Last night a high up NZIS said of another case that when it looks like there is a deliberate lie on an application they have no choice but to act! Contrast with response over this deliberate lie

  5. Pomohaka 5

    Who were the other National Party donors that Yang corralled?

    Did it include Pacific Power Developments that KiwiRail like to use to buy shoddy and obsolete railway equipment from China?

    Do these donors have extraordinary connections with the Chinese Communist Party?

    • mickysavage 5.1

      Its hard to say. But one of the large donors, Inner Mongolia Rider Horse Industry (NZ) Ltd (I kid you not) has a parent company registered in Mongolia.

      Donation details are at http://www.elections.org.nz/parties-candidates/registered-political-parties/party-donations/donations-exceeding-30000/returns

      Companies office records are at https://app.companiesoffice.govt.nz/companies/app/ui/pages/companies/5190341

      • Pomohaka 5.1.1

        Inner Mongolia Rider Horse Industry sounds like a cover in order for something to remain hidden.

        Is there a way to keep political party donations less than $30,000 in order to prevent them being declared and made public?

        Is Mr Huang, the director of Pacific Power Developments Ltd (the NZ company that KiwiRail uses to buy Chinese Railway equipment) the son of a high ranking Chinese Communist Party official?

        Which KiwiRail executives/managers/consultants have been ‘wined and dined’ by Mr Huang and co. in China in order to show his gratitude for making him very rich?

        Which other SOE’s have made large purchases, often untendered, from China during last 8 years? And who really benefited and who in NZ were destroyed?

        How do such practices make China vital to the NZ economy?

        Have we been buying inferior Chinese industrial equipment merely to reciprocate balance of trade in order for China to continue to buy our dairy trade?

        Given our new government has already been bold about the future of railway in NZ, why haven’t we heard any public comments from KiwiRail management about the prospect of a brighter future? Has the gravy train been derailed???

        Was KiwiRail’s real purpose over the last 8 years to manage the ‘inevitable’ decline of rail while every other country with it enjoys a rail renaissance? Why is NZ so out of step with the rest of world when it comes to rail transport?

        • simonm 5.1.1.1

          “Have we been buying inferior Chinese industrial equipment merely to reciprocate balance of trade in order for China to continue to buy our dairy trade?”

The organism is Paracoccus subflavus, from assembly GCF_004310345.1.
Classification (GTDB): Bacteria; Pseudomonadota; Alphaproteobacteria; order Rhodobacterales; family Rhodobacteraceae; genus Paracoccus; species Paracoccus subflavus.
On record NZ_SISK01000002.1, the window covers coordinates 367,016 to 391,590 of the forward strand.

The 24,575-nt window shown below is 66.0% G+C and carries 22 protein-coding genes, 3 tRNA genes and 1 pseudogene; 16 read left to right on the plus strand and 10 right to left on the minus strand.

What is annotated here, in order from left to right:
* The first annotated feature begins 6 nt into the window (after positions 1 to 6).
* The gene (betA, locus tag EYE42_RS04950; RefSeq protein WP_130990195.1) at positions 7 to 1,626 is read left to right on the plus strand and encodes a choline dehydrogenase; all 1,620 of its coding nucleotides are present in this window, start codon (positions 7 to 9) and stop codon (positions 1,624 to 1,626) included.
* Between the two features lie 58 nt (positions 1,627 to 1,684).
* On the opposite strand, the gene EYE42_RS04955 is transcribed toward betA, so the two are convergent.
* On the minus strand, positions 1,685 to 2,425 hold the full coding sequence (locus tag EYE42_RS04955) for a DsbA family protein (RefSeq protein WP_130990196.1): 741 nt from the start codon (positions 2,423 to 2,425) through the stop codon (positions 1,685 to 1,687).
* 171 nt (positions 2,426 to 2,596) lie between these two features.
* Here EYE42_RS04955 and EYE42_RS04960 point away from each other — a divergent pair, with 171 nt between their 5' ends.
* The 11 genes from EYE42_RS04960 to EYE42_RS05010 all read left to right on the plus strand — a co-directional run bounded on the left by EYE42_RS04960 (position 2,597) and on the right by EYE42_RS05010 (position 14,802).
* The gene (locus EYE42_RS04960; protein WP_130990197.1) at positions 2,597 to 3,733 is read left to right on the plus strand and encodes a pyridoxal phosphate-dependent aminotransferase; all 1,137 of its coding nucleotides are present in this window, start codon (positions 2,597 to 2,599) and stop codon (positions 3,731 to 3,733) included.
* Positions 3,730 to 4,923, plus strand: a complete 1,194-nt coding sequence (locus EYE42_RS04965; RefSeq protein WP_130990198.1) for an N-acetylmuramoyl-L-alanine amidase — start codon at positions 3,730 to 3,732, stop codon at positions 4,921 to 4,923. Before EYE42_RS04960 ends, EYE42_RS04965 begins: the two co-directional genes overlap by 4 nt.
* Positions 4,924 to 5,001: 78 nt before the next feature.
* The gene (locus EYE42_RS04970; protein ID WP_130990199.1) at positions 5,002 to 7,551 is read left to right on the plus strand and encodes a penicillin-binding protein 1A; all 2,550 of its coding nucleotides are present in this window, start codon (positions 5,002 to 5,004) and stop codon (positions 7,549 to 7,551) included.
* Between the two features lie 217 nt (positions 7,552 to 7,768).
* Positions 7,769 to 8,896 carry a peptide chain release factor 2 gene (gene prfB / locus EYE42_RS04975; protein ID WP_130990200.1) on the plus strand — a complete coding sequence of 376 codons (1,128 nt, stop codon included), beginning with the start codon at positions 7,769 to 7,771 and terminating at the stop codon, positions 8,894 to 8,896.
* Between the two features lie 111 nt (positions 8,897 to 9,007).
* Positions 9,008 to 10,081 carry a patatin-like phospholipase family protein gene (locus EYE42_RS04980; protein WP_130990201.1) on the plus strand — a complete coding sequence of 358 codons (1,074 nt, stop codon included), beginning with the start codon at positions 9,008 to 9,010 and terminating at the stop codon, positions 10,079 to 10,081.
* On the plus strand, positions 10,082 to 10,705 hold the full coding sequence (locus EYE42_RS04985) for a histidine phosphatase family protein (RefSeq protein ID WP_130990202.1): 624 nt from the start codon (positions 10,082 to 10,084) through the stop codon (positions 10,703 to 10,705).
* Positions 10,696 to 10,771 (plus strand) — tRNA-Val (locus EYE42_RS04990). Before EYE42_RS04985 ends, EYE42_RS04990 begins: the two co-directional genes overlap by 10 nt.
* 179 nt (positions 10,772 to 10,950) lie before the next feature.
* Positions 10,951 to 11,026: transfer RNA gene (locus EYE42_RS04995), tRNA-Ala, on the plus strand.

To answer your question – Yes.

          http://www.radionz.co.nz/news/national/308464/huntly-bypass-steel-details-kept-secret

        • RedLogix 5.1.1.2

          One thing I do know for certain as personally told to me by an insider: substandard steel was known to be an issue by a particular NZ importer for many years. The Chinese supplier response was that if they didn’t keep quiet about it, they would open a parallel importer and undercut them out of business.

          Another insider snippet from senior KiwiRail engineers: the Minister intervened numerous times in various major purchase tenders, always in favour of a Chinese supplier. Never directly and always deniable, but the political inference was always plain enough.

          An inquiry would be interesting.

          The core problem here is that in many ways what is tolerated commercial practise in China, is dodgy corruption here. When Labour set up the Chinese FTA they were deeply remiss in failing to explicitly address this. It’s not hard to set up strong ethical trading and commercial standards; many global corporates are onto this these days, some quite impressively so.

          In fact its arguable China itself is nowadays more proactive in stamping out corruption than we are.

          • Pomohaka 5.1.1.2.1

            This is interesting:

            ‘Another insider snippet from senior KiwiRail engineers: the Minister intervened numerous times in various major purchase tenders, always in favour of a Chinese supplier. Never directly and always deniable, but the political inference was always plain enough.

            An inquiry would be interesting.’

            Agreed

        • Darth smith 5.1.1.3

          Good questions national will not want.to answer

      • Pomohaka 5.1.2

        Inner Mongolia Rider Horse Industry sounds like a cover in order for something to remain hidden.

        • Zorb6 5.1.2.1